Most of what I write is analysis or sermon; when I write about what can be done, I usually write about what society can do and rarely what individuals can do.

However I’ve had a few requests for writing about what my readers can do, in the situation we now find ourselves and in the situation as it will unfold in the years to come.

Whatever happens, the future will be interesting: The certainties of the neoliberal era will be replaced by actual, rapid political, technological, and economic change. Combined with the oncoming shocks of environmental change, it’s going to be a fascinating time to live in.

And that’s the first thing I suggest readers do: Change the way they view what is coming. Much of it will be bad, yes, but it will also be a compelling time to live in. Perhaps when growing up you imagined what it would be like to live in times of crisis and hardship? They will soon be upon us, and while we might not have chosen that, we can only act as Gandalf told Frodo.

Frodo: I wish the Ring had never come to me. I wish none of this had happened.

Gandalf: So do all who live to see such times, but that is not for them to decide. All we have to decide is what to do with the time that is given to us.”

Let us start, first, with death.

All of us were born to die. We have only a small amount of time on Earth. The question is not if we are going to die, but how we live. The simple practice to deal with this is to imagine your death. It sounds horrible, but in fact people who do it often find themselves happier afterwards. Get comfortable with what is inevitable, and much of the fear of it goes away. And when you no longer fear death, much of life’s remaining fear leaves.

At most, the onrushing crisis may have changed when and how you’ll die. It hasn’t changed the basic existential fact that all that exists, ends. In this knowledge, held deeply, there is freedom.

Having accepted your death, you can move on to the business of living, including, if you choose, not dying quite so soon. Life at all costs, in my opinion, isn’t worth it, but each of us must decide what price we will pay for another scrap of life, what we’re willing to do to breath another day. This may be hard labor, it may be moral compromise, it may just be cleverness and outwitting death.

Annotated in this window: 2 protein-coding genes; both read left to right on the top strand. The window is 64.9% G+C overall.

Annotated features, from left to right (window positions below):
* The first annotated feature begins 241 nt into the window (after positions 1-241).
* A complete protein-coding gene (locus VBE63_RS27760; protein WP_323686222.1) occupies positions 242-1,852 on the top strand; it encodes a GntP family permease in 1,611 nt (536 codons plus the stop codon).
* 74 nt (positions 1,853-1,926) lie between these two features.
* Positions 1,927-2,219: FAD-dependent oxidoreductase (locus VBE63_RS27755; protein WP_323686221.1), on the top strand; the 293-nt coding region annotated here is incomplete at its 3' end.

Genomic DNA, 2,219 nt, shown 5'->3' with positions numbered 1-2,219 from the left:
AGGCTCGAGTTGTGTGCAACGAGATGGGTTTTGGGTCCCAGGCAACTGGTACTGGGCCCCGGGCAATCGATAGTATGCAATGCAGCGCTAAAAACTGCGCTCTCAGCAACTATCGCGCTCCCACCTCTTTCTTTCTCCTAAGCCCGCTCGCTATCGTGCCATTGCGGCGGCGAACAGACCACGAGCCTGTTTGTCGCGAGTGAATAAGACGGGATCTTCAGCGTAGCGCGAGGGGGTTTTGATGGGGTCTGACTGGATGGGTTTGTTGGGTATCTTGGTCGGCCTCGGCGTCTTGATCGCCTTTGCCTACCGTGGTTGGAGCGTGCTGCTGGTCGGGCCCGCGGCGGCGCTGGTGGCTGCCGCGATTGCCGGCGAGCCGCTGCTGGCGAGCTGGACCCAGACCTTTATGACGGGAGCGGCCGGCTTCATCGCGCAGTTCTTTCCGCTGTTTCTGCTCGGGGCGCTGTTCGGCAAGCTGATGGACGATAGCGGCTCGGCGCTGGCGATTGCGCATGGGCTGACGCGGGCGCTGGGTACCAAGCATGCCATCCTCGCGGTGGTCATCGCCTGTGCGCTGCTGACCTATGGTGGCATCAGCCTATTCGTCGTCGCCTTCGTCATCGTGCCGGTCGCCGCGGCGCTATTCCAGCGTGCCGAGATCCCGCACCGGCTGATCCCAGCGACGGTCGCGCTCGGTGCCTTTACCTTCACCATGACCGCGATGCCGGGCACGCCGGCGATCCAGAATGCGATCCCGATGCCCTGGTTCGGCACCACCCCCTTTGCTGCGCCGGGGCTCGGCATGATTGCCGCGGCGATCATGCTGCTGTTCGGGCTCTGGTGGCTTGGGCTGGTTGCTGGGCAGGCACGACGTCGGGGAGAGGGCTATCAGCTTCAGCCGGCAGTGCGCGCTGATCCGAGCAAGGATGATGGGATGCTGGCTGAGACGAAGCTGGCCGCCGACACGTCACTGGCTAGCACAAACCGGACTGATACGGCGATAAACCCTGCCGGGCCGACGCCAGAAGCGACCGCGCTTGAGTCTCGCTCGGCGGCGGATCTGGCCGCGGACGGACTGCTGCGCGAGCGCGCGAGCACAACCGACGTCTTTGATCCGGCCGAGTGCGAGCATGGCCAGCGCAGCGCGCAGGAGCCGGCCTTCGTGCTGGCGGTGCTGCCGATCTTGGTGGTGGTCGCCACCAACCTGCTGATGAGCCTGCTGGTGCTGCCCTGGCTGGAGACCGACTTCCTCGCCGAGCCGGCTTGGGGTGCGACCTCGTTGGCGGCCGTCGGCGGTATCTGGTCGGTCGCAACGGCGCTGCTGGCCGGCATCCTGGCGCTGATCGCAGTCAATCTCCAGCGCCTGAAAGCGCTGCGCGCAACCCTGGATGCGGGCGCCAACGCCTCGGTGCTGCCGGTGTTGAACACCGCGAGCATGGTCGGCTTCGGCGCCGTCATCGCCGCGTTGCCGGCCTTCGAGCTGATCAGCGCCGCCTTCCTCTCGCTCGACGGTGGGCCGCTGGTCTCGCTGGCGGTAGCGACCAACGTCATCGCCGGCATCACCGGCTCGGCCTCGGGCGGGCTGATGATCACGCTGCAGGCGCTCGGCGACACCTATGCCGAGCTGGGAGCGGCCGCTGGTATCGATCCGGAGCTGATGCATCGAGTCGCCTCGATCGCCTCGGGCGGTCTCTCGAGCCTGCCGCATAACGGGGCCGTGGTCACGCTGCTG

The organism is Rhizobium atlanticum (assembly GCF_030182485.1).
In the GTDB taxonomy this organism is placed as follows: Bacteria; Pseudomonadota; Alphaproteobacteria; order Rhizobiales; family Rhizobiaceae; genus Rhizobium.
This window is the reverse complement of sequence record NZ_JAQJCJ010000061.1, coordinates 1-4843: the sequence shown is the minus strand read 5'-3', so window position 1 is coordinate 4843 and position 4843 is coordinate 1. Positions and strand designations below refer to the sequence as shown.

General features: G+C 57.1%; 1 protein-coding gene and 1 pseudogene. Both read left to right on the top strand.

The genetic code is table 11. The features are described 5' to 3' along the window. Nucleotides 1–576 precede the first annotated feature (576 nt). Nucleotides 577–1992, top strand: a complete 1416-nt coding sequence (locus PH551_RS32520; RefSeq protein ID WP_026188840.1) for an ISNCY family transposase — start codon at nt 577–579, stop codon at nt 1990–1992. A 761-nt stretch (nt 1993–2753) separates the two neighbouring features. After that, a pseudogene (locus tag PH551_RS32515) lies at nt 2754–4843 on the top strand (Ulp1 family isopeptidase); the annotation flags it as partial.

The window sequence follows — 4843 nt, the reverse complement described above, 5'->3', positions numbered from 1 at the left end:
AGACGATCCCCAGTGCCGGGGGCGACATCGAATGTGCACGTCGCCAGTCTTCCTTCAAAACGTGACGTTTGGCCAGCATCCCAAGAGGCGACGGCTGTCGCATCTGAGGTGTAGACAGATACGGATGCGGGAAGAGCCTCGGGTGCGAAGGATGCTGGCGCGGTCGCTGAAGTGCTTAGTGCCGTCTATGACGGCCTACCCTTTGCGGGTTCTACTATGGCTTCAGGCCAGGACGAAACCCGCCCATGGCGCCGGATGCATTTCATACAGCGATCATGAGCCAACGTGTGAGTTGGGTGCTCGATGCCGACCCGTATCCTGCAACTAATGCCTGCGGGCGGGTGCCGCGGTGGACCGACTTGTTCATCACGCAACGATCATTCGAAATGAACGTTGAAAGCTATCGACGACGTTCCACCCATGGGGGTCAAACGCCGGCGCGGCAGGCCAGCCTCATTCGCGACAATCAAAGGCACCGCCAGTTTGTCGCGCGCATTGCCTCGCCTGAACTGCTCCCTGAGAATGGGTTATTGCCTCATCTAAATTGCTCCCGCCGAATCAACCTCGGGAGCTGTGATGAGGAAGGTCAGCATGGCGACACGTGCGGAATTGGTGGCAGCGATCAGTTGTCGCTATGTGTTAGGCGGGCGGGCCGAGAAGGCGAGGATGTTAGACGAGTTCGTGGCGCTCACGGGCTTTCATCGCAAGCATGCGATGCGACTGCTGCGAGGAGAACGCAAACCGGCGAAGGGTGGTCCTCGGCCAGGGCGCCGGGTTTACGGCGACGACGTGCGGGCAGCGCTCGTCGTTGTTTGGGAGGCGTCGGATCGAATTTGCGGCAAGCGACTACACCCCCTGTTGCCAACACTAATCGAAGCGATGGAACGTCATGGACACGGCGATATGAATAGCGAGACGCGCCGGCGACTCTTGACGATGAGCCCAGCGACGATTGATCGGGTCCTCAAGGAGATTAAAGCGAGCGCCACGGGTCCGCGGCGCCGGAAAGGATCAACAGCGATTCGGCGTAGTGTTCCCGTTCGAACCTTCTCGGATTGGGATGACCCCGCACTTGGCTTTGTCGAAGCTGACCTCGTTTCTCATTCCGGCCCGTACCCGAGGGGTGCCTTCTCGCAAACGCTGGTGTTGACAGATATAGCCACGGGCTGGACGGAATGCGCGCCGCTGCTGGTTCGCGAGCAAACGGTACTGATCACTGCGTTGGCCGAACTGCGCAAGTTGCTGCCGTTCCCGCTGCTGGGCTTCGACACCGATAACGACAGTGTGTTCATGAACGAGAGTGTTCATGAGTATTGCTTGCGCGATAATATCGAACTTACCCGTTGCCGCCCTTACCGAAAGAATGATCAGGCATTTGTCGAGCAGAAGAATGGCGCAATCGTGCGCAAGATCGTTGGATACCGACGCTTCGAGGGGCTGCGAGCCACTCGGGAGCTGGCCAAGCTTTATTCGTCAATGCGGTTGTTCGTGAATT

Just as there is great comfort in acknowledging death, there is great comfort in knowing what we will and won’t do.  The lines we won’t cross define us more than perhaps anything else, whatever and wherever they are. And this is the second step: What will I do, what won’t I do?

The third psychological step I suggest is comfort with pain and loss; an acceptance of it. In preparing for death, we imagine our death; in preparing for pain and loss, we remember what we have lost and the pain we have experienced in the past.

Dwell in it for a bit, bring the memories up if you can bear them, then remember the other side.

You survived. You are still here. You are still you. You survived the loss of people or things you loved; you survived pain. You can take it, and still function.

A sense of relaxation towards pain and loss actually makes both hurt less. Suffering is what we add to misfortune, when we accept what is happening and has happened, we suffer less. This doesn’t mean not trying to avoid pain and loss when that makes sense, simply that it is not always unavoidable and that railing against inevitability is foolish and makes the event worse.

Having done these three things, turn your gaze outward, to the good things that remain in the world. What do you still love? What still gives you joy? Is it some people you love? Is it, perhaps, something as simple as the taste of the food; the wind on your face, the steering wheel under your hands? Find those things, dwell in what you love, and enjoy.

Having completed these four tasks (and it will take some time, done properly), you will find that you look to the past with far less regret, the future with far less fear, and the present with far more joy.

These steps may not seem “practical” but if your head and heart aren’t straight, nothing else will work well.

Future articles in this series will deal with “practical” issues as well as psychological, but the first step is to get loose and easy again, to believe you can handle what’s coming, and that it’s worth doing so. Perhaps you will even be able to look forward to the future as fun; a challenge worth meeting, in hard times.

Loss and pain will still find us, of course, but we can handle it. And nothing we lose was ours to keep forever anyway, because none of us, as humans at least, are eternal.

The times are changing, and they are going to be hard times for most. The good will still exist and these are the times that others will read of and imagine, “What would it have been like to live then? Could I have handled it?”

Those who live on are those doomed and honored to live in such times.

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